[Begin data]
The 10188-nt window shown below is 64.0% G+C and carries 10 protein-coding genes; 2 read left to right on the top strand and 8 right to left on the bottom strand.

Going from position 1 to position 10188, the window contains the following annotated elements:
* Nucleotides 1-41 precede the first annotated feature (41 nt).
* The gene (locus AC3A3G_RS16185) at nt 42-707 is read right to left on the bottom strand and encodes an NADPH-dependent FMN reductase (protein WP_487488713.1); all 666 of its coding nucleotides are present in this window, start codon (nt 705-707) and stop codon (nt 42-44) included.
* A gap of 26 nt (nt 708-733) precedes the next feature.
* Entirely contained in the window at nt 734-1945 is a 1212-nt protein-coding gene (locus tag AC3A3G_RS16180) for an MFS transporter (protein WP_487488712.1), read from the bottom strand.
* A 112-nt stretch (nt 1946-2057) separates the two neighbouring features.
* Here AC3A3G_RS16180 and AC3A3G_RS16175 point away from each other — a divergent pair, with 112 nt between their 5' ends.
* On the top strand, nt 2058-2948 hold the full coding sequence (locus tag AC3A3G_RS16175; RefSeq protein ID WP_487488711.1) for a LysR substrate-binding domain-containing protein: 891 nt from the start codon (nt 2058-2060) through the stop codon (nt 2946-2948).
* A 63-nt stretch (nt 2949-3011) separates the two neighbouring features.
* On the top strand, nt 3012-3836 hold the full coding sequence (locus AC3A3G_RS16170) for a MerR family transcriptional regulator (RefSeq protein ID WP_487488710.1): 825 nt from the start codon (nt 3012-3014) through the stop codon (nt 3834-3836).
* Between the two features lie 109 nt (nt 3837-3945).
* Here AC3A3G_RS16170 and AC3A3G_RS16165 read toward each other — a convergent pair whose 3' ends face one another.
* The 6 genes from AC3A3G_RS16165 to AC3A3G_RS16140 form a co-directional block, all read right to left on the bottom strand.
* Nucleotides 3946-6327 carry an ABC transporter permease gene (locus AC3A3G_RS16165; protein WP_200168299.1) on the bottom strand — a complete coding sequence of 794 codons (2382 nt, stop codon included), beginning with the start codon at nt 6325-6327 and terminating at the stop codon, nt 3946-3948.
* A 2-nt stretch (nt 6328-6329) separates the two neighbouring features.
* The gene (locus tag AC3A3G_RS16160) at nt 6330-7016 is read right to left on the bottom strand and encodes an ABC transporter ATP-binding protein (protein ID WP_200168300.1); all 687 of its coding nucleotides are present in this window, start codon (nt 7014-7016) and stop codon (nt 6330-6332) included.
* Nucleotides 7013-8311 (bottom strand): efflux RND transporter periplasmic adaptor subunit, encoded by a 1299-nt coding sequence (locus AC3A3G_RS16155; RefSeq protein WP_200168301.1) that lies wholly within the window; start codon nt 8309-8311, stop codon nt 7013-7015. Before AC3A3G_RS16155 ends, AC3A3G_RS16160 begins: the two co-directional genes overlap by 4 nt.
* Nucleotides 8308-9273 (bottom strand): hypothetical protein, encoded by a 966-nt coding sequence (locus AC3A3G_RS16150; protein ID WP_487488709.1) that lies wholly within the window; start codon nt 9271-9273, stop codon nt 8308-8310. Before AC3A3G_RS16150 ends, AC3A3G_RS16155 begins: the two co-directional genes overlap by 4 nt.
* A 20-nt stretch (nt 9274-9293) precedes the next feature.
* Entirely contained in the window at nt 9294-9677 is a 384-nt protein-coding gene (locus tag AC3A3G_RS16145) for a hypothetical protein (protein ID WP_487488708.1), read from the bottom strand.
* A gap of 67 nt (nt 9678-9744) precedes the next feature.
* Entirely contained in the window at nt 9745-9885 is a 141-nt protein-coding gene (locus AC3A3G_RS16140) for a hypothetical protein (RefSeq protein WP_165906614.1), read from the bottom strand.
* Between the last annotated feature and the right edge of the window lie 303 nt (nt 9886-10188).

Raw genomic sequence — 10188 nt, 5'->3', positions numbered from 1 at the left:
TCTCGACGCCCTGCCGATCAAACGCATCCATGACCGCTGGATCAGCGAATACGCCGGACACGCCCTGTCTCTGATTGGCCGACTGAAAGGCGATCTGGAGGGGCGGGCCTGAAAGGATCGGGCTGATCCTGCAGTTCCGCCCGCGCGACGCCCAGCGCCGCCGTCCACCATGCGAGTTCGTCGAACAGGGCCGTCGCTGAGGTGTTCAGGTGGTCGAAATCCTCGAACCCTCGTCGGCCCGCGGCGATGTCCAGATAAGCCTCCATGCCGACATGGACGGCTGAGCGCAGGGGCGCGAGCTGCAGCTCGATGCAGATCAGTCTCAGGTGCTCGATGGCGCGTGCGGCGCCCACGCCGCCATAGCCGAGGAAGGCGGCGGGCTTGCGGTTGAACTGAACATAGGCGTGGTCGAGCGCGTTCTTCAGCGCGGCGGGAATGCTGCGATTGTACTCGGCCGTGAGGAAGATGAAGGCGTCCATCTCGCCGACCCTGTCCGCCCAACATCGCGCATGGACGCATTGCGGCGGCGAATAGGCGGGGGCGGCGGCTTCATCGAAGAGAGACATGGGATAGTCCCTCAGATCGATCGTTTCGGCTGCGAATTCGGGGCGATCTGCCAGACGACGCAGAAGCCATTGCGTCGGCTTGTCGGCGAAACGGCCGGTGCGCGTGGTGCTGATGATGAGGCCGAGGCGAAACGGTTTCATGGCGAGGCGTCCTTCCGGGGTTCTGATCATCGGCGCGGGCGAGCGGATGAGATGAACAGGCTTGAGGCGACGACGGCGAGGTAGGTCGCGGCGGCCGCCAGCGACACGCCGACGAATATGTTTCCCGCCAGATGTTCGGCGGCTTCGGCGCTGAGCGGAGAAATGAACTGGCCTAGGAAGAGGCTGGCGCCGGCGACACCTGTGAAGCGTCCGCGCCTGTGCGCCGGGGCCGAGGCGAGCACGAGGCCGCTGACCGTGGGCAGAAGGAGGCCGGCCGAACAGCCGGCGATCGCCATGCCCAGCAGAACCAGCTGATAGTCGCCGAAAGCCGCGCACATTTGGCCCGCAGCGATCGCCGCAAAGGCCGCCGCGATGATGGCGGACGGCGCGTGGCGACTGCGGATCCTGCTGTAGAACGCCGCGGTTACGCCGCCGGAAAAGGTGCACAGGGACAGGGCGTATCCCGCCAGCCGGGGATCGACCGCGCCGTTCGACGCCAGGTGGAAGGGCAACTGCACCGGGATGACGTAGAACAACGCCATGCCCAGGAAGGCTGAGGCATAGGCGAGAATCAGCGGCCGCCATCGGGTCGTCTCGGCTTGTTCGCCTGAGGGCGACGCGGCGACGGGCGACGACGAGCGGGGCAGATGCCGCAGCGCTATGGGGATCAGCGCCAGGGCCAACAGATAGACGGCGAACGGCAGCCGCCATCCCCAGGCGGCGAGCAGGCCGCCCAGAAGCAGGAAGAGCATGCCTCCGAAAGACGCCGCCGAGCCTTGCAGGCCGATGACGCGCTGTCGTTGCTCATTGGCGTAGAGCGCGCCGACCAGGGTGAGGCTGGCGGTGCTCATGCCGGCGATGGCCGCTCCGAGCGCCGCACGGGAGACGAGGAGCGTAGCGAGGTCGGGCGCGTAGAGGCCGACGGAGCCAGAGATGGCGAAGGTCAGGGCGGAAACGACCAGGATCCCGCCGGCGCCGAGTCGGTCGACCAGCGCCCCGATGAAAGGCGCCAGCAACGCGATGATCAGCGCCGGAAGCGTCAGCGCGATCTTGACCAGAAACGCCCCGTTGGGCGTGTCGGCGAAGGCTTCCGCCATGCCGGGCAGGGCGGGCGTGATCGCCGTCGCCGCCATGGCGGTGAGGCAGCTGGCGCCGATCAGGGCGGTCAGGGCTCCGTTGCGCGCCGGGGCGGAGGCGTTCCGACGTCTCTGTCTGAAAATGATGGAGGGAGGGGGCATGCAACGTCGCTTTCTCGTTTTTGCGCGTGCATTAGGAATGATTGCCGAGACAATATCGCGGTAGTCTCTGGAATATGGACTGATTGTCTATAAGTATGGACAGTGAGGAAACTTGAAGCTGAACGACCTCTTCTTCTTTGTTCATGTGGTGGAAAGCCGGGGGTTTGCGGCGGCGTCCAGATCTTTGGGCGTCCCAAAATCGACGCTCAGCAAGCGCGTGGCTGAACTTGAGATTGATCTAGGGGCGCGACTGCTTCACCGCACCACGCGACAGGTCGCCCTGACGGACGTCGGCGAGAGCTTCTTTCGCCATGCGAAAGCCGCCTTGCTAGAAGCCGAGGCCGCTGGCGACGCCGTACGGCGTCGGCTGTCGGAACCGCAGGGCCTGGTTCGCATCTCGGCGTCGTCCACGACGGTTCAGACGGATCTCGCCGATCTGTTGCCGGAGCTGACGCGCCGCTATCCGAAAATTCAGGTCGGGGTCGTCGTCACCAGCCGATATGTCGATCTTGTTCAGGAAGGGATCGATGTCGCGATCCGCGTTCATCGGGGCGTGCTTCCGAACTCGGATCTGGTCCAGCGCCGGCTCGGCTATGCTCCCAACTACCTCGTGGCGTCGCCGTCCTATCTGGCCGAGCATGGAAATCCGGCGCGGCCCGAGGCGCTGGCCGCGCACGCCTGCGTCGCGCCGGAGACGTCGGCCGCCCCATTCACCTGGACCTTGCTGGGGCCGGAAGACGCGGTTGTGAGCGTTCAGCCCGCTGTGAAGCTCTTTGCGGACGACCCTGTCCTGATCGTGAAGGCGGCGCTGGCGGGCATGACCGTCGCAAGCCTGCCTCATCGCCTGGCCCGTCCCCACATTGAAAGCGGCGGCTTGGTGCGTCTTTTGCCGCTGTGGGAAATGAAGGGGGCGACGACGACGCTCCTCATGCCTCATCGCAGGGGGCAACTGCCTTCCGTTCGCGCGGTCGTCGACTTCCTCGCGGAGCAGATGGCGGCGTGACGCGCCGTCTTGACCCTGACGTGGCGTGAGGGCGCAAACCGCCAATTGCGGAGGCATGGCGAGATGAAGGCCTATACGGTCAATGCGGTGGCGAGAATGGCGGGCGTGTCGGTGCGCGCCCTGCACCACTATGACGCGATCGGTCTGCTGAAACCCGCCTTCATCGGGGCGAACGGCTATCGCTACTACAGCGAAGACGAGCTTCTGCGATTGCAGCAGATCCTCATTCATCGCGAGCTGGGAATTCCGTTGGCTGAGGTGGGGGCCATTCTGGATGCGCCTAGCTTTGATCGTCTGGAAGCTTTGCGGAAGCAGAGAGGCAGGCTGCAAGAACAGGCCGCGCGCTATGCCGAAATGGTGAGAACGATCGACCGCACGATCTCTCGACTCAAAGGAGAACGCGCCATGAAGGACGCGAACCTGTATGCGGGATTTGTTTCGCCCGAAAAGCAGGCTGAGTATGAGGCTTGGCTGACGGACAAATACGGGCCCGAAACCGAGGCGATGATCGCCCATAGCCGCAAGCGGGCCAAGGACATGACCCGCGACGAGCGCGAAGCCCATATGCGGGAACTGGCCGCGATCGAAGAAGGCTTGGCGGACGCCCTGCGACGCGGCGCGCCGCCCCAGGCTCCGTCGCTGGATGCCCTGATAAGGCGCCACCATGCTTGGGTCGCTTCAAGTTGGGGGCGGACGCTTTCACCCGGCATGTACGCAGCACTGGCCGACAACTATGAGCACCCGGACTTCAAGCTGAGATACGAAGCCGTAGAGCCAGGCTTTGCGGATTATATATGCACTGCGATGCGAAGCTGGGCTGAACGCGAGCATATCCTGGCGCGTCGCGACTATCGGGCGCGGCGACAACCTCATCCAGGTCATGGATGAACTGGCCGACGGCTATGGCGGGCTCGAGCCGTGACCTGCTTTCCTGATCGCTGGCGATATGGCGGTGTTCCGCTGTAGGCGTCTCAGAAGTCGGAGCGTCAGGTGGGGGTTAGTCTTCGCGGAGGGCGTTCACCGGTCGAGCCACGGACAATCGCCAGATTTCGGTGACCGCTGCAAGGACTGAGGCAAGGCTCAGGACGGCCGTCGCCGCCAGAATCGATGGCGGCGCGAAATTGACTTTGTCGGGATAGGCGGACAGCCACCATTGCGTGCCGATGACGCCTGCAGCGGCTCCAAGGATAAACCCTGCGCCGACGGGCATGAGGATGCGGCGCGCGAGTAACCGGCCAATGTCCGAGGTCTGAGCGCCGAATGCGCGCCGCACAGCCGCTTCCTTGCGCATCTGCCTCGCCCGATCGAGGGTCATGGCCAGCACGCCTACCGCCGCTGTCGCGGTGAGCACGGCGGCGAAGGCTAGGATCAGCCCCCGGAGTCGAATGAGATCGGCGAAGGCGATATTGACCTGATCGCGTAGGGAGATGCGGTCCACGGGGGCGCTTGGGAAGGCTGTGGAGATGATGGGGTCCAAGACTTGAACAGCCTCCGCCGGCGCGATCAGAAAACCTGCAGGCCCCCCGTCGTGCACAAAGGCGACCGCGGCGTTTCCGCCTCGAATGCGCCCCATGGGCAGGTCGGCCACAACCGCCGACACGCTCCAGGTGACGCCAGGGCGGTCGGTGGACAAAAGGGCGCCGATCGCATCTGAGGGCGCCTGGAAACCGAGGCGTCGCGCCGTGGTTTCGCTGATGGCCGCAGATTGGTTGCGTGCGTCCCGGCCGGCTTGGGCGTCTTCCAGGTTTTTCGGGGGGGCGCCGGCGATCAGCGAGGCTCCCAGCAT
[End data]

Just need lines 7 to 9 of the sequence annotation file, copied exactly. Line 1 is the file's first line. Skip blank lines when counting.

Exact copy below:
* A 112-nt stretch (nt 1946-2057) separates the two neighbouring features.
* Here AC3A3G_RS16180 and AC3A3G_RS16175 point away from each other — a divergent pair, with 112 nt between their 5' ends.
* On the top strand, nt 2058-2948 hold the full coding sequence (locus tag AC3A3G_RS16175; RefSeq protein ID WP_487488711.1) for a LysR substrate-binding domain-containing protein: 891 nt from the start codon (nt 2058-2060) through the stop codon (nt 2946-2948).